Now to find out MHP actually stood up against this dribble, which I had hope Hayes, Maddow and O'Donnell would do. Not too late. Stand up in support of MHP, in support of yourselves and us the viewers.
Well, use to be viewer, cause I've been turning to Housewives and Kardashians than watch that slop of election coverage. Back to comedy channel Daily Show for progressive news.
Great job MSNBC execs, keep it up and you can get rid of channel for low viewing, as they hired you to do.
Can we ask-- where is Rachel Maddow in all this? Resounding silence?
At last someone is saying what I've been saying. It was "The Feminine Mystique" and Betty Friedan that really gave rise to the women's movement. The impact on both me and my mother was profound. Steinem came later and, with MS Magazine, had more focus on upper middle-class women moving up the corporate ladder than solving the issues of working/poor women. Thank you.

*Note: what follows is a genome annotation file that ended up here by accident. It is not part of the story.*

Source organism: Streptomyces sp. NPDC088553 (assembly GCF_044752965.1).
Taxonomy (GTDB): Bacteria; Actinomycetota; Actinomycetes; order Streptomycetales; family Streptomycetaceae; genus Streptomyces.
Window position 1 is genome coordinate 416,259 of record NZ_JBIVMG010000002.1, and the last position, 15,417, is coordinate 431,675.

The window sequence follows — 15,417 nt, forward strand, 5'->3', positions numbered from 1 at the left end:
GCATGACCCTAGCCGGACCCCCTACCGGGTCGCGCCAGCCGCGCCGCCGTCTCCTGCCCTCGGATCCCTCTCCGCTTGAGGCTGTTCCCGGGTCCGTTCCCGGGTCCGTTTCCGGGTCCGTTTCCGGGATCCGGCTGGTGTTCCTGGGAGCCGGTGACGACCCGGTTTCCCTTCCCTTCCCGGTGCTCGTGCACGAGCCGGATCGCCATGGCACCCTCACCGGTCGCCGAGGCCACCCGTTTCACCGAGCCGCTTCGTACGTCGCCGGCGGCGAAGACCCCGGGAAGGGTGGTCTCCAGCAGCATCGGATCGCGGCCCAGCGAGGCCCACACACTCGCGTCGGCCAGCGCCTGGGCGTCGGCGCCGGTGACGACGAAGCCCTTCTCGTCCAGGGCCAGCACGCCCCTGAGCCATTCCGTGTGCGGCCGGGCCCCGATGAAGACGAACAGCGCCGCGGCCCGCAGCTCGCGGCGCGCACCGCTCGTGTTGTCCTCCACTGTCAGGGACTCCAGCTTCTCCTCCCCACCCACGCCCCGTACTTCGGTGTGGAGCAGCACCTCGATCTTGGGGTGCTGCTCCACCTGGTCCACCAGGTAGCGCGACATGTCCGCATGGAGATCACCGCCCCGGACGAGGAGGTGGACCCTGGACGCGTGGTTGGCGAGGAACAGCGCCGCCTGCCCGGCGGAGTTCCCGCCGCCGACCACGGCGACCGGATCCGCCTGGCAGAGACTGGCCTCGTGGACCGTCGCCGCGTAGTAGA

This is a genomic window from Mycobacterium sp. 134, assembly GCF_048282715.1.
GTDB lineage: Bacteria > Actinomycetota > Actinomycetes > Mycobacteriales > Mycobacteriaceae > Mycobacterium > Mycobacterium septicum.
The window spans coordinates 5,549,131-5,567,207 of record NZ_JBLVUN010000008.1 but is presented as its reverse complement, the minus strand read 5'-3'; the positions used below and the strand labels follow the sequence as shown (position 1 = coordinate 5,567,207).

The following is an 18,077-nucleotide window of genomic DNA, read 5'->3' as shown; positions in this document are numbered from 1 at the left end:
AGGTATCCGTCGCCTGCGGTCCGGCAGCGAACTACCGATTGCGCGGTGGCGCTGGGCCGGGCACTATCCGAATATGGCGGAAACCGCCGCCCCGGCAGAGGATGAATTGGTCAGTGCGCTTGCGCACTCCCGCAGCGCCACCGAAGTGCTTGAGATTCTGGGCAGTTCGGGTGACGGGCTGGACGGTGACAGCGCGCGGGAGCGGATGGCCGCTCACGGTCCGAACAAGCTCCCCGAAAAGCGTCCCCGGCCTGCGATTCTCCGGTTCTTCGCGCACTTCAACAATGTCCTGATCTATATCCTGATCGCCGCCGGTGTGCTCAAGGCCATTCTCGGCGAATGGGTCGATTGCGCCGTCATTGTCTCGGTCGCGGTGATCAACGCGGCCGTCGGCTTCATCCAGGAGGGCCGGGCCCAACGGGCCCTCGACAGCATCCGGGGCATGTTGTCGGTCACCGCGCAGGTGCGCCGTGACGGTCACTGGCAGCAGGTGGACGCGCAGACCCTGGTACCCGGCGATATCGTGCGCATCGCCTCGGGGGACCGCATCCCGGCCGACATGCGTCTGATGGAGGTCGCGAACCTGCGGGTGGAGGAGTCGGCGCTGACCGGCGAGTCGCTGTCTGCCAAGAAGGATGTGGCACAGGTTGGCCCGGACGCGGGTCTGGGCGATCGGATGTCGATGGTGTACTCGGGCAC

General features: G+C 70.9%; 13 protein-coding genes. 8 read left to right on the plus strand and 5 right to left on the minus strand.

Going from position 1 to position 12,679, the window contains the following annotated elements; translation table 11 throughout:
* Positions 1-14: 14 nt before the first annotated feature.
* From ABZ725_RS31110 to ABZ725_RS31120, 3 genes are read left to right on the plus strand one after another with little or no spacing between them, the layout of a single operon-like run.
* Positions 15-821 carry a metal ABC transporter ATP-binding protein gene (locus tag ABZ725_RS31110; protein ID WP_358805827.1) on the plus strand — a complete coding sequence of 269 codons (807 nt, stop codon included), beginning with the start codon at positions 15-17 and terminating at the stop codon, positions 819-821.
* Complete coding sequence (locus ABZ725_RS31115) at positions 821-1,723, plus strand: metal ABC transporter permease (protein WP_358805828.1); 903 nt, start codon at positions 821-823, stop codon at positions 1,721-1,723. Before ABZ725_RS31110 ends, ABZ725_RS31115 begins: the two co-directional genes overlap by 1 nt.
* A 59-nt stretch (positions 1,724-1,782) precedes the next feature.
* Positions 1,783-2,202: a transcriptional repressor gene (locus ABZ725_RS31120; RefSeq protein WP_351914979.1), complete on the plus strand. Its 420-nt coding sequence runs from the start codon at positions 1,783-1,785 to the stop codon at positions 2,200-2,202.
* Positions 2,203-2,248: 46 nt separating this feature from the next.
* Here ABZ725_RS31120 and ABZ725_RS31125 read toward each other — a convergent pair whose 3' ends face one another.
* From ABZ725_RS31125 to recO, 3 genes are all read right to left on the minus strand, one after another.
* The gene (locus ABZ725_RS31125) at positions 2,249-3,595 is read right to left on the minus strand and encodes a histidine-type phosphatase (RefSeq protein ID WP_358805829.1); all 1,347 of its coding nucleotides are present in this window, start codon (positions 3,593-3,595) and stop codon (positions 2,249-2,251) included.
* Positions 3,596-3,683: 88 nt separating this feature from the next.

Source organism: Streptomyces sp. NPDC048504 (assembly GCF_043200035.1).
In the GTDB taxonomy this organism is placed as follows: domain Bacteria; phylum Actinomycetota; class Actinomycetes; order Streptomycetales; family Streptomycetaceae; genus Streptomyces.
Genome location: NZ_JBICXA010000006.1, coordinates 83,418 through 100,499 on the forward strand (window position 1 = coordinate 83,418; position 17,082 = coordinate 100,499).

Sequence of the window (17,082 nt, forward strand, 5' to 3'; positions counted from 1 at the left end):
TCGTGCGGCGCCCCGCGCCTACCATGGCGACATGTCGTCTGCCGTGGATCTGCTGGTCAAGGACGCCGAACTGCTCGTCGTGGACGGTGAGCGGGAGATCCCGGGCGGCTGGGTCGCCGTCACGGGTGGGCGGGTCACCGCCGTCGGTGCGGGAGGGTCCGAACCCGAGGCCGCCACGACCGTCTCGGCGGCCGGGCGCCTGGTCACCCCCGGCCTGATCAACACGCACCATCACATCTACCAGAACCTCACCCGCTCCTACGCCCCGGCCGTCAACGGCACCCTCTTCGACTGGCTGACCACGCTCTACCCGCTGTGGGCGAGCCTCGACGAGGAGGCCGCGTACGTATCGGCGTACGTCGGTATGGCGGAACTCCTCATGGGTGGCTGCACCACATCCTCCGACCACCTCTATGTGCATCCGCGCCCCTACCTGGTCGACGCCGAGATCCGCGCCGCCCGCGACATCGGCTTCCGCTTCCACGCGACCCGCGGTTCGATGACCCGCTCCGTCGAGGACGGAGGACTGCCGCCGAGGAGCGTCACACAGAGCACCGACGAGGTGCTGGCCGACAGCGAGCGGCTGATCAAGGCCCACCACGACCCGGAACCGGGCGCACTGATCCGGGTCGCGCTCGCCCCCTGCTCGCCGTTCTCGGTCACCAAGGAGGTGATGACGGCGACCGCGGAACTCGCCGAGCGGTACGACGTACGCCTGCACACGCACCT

With her focus on Betty Friedan and the United Electrical Workers, Lucy Komisar adds historical insight to current stances and debates about the rival Democratic presidential candidates. Both Friedan and the UE pursued agendas in the postwar/Cold War era that challenged existing hierarchies and the bases upon which they rested. Friedan's contributions to the struggle for women's rights in the middle-class arena are well known. Yet, UE's challenges to employers -- especially the powerful GE and Westinghouse corporations -- to provide equal pay for equal (and comparable) work also deserve widespread recognition and their effort continues. From its inception in 1937, UE fought racial and gender bias at every turn and continues that struggle today as the union approaches its 80th anniversary. That Komisar believes that Betty Friedan would support Bernie Sanders today is very reasonable; that UE leaders encourage us to take the Sanders challenge to the oligarchy most seriously is established fact.